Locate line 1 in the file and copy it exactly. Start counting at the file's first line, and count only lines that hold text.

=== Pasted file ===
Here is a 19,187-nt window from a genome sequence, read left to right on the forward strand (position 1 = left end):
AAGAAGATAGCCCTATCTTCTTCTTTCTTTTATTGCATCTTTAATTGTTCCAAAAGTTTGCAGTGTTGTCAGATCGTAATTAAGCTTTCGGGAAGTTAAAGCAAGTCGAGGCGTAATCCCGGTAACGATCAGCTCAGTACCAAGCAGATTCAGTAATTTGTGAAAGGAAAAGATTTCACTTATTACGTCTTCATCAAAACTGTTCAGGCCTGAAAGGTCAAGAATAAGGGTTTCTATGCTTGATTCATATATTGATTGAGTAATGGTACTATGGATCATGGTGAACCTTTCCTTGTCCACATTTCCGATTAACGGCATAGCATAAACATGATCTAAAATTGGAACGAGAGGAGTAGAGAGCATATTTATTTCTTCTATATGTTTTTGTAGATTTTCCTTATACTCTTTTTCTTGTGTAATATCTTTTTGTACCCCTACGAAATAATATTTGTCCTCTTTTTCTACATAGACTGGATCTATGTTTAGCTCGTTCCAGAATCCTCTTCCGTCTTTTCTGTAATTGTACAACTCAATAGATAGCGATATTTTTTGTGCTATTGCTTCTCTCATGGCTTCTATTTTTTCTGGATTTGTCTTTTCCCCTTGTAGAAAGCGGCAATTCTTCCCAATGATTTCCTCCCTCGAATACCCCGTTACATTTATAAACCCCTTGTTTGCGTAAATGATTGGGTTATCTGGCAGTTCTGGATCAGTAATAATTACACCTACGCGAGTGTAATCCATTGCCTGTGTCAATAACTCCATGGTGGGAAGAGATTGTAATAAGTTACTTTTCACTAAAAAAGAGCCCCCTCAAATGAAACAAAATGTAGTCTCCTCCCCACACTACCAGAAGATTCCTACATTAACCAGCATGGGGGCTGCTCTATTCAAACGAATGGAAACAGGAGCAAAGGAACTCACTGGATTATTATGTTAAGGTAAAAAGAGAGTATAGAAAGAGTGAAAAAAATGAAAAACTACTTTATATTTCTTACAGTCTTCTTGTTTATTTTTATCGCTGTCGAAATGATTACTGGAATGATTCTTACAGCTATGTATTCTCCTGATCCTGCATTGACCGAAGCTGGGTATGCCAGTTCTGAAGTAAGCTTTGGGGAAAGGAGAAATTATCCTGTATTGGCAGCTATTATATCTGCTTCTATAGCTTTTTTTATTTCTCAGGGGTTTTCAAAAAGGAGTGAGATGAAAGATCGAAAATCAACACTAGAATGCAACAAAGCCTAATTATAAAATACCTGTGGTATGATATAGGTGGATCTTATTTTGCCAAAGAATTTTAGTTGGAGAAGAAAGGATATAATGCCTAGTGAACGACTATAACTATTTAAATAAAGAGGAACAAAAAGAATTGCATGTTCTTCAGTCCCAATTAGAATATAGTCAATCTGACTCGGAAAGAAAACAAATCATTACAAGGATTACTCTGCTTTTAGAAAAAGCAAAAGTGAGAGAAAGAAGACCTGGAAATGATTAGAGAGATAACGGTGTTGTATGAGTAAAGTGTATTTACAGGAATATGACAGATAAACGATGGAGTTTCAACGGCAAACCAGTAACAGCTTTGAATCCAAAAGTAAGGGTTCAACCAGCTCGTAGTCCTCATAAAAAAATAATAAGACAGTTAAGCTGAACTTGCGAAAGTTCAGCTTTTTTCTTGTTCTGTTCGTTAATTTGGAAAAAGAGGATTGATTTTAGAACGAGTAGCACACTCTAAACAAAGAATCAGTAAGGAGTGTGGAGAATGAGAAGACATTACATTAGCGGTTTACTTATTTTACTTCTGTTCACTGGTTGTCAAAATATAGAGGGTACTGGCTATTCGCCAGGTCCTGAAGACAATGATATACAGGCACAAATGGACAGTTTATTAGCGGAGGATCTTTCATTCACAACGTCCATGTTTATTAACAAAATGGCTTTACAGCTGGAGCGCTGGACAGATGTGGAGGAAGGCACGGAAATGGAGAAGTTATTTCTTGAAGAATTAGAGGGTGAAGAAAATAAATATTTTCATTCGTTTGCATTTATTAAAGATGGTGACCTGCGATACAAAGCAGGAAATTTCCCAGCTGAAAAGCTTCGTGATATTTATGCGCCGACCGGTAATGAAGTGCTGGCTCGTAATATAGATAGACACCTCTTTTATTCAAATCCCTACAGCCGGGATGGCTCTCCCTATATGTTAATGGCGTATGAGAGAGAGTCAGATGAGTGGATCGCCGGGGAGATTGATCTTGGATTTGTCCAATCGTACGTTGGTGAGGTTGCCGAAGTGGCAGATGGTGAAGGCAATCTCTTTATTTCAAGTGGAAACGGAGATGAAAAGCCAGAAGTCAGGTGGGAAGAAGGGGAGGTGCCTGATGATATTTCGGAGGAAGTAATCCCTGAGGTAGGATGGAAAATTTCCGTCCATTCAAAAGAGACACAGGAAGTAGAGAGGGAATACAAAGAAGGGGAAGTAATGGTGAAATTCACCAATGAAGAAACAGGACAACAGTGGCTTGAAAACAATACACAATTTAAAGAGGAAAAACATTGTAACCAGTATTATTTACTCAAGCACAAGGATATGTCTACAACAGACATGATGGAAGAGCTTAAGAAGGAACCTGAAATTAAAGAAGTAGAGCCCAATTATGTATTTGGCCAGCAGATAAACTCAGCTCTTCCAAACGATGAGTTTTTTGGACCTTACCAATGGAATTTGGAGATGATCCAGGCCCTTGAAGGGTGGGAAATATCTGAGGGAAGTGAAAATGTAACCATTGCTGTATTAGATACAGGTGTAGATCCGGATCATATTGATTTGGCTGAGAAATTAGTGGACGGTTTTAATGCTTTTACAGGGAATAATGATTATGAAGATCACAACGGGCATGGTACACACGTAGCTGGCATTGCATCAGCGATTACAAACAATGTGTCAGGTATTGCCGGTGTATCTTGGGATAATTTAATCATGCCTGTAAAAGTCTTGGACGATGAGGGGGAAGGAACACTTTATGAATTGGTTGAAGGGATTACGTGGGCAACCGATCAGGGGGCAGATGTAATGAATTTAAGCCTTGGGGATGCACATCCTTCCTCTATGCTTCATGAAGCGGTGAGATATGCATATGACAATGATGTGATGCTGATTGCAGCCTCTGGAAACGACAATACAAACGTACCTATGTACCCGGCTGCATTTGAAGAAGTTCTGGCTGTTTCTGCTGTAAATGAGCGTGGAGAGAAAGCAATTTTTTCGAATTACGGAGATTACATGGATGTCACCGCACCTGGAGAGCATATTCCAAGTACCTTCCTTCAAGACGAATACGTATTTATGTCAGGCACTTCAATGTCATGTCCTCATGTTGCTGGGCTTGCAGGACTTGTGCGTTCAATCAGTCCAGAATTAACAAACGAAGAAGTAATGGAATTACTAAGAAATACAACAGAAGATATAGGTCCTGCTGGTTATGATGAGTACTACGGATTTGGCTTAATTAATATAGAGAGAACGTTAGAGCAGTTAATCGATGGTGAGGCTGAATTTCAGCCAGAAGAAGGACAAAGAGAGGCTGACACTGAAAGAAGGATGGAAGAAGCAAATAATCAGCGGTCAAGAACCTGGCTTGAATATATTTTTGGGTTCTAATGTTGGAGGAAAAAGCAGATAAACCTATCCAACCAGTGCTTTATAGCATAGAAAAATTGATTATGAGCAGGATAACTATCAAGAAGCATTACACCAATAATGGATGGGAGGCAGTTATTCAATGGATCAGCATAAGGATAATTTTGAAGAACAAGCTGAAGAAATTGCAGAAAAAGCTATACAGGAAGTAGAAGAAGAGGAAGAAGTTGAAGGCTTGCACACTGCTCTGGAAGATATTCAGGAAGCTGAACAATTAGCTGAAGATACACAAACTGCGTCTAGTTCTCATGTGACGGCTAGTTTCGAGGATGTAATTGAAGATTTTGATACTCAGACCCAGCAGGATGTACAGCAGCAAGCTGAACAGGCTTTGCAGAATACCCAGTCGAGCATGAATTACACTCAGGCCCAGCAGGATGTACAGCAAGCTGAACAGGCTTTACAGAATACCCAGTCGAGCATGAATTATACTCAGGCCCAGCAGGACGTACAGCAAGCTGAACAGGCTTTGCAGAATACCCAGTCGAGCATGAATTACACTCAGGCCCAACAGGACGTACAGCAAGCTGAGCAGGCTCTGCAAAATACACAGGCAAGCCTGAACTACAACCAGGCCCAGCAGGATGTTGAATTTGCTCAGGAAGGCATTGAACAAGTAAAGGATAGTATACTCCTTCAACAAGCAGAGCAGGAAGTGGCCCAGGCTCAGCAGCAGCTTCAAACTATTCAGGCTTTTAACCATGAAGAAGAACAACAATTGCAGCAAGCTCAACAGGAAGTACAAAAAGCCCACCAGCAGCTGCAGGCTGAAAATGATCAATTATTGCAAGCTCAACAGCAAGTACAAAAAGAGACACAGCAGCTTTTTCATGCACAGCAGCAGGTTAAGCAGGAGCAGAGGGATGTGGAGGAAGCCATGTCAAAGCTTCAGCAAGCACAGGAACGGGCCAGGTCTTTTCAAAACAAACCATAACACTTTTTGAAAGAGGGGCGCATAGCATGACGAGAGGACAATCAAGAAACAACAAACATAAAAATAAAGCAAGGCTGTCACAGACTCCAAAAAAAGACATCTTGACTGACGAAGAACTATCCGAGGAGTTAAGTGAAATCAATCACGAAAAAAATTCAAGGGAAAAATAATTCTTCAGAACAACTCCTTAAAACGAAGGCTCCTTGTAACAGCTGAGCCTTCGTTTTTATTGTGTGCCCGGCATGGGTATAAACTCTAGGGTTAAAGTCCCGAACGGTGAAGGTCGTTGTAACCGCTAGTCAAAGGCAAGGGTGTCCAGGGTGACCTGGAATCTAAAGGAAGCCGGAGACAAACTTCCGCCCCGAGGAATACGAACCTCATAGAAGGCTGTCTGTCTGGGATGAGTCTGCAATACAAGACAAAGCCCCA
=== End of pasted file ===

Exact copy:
Here is a 19,187-nt window from a genome sequence, read left to right on the forward strand (position 1 = left end):